Making of artists’ office

Making of artists’ office

This scene is not very complicated, but there are some small tricks that make it special. First – it is rather small office space, so we used Vray camera with small focal length. To lighten this small interior, we used not only light sources but also atmospheric effects (Vray fog) that give this perfect “lazy-afternoon” mood. A lot of high quality props were used to achieve “artistic mess”. Finally we put some cars and buildings on the other side of the street, to set the scene in a city. So, despite that the scene is small in cubic meters, it contains a lot of different objects that make it believable.

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Arcus Center

The Arcus Center’s mission is to develop emerging leaders and sustain existing leaders in the field of social justice. Their center at Kalamazoo College is primarily a site for education and conversation, bringing together leaders, scholars, students and the public to initiate positive social change. The architecture of the new center, designed by Chicago and New York based firm Studio Gang, nourishes and invigorates this work of the Arcus Center. Studio Gang questioned how space could encourage discussion, public participation and bring social justice issues into visibility.

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A low lying and modest building to house the activities of social justice work. Steve Hall © Hedrich Blessing

At a modest 930 square metres, the building provides an intimate setting for the activities of the Arcus Center. The axial plan is made up of three wings housing open workrooms, seminar space as well as smaller more intimate study areas, creating varied spaces for different kinds of  discussion and gathering.

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Space provided for intimate discussions. © Iwan Baan

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Space provided for large community gathering. © Iwan Baan

These three wings meet at an informal social space dubbed ‘the hearth’, a sunken pit skirted by a continuous bench surrounding a central fire and neighboured by a small kitchen. Here Studio Gang have employed traditional, even ancient motifs of social gathering recurrent across generations and cultures, evoking the familiar image of coming together over a cooked meal or around a burning fire. It is these spaces of casualness and intimacy that encourage participatory democracy.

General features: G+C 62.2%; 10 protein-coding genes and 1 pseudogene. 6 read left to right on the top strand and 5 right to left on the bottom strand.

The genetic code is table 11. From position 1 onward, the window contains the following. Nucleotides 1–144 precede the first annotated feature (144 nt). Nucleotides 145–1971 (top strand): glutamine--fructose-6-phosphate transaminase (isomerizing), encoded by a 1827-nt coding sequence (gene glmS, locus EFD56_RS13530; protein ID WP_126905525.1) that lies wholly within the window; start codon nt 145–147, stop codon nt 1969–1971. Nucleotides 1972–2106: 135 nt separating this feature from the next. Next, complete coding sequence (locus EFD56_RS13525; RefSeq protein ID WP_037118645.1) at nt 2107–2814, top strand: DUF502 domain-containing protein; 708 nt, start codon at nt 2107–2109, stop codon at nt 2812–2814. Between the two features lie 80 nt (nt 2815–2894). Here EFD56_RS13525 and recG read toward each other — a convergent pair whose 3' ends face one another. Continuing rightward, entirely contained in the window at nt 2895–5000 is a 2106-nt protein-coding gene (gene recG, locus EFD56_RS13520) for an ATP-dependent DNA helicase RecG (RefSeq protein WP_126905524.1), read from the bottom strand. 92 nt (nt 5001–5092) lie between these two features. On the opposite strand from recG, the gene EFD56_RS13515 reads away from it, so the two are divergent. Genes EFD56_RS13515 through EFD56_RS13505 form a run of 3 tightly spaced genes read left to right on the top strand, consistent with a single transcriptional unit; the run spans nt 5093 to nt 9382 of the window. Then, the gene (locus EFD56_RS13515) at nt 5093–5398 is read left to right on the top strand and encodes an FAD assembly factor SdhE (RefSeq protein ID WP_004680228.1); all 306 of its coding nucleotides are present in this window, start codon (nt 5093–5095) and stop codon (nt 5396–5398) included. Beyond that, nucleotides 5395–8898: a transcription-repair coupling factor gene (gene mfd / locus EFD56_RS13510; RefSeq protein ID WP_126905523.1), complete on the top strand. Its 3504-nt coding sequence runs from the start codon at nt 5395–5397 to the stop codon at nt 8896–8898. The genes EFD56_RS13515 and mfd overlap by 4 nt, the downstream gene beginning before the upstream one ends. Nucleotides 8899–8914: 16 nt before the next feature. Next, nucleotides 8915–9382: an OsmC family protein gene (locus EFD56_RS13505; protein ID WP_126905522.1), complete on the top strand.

We thought that introducing the domestic elements of the kitchen, fireplace, and hearth into the centre of the space would help people feel comfortable so they could more easily have conversations about difficult issues.”/Jeanne Gang, Studio Founder

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The Hearth. Steve Hall © Hedrich Blessing

Sited between the neighbourhood, the campus and the forest the building sensitively embraces it’s diverse context. Each wing stretches out to one of these environments, framing them through large glazed openings at their termination. The transparency of the building brings the community, landscape and campus within the interior and also renders the work of the Arcus Centre visible to the surrounding community.

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Capturing the context. Steve Hall © Hedrich Blessing

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Large glazed openings bring the work of the Arcus Center into the public eye. Steve Hall © Hedrich Blessing

Throughout the design process, Studio Gang continuously considered how they could use their agency as architects to address issues of social justice themselves. Design decisions were made to ensure social inclusion and equality, sustainable use of materials and sensitive response to the physical, social and historical context.

There are no gendered toilets in the center, acknowledging that gender identity often doesn’t fit within the male-female binary prescribed by almost all bathroom  spaces, eliminating individuals from having to make unwanted gender declarations in order to simply use a toilet. The building also has high levels of accessibility when mostly only the bare minimum to meet building codes is provided. The external cladding of the building revived a forgotten vernacular construction technique of timber masonry, with the logs sourced locally from northern Michigan. The facade is also highly sustainable as the unprocessed wood sequesters carbon.

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The crafted cordwood facade. Steve Hall © Hedrich Blessing

Beyond the design, the Arcus Center and Studio Gang fostered a collaborative process from the initial design stages through to construction, consulting with the local community and students. Through the tendering process it was ensured that sub-contractors engaged were diverse,  including individuals across cultures, genders and sexuality.

It’s a less visible part of the building at the end of the day but there really was attention to detail of who is building, how the community is involved and how the students can have a say on what the final building will be.”/Jeanne Gang, Studio Founder

The Arcus Center for Social Justice Leadership embodies the organisations social purpose in every way, from the spaces it creates, to how and who built it, to what it is built from.

I think this building brings a real nobility to social justice work… it’s a very proud and noble space.”/Jon Stryker, Founder and President, Arcus Foundation

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The Arcus Center from above. © Iwan Baan

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Floor Plan. © Studio Gang Architects

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Section. © Studio Gang Architects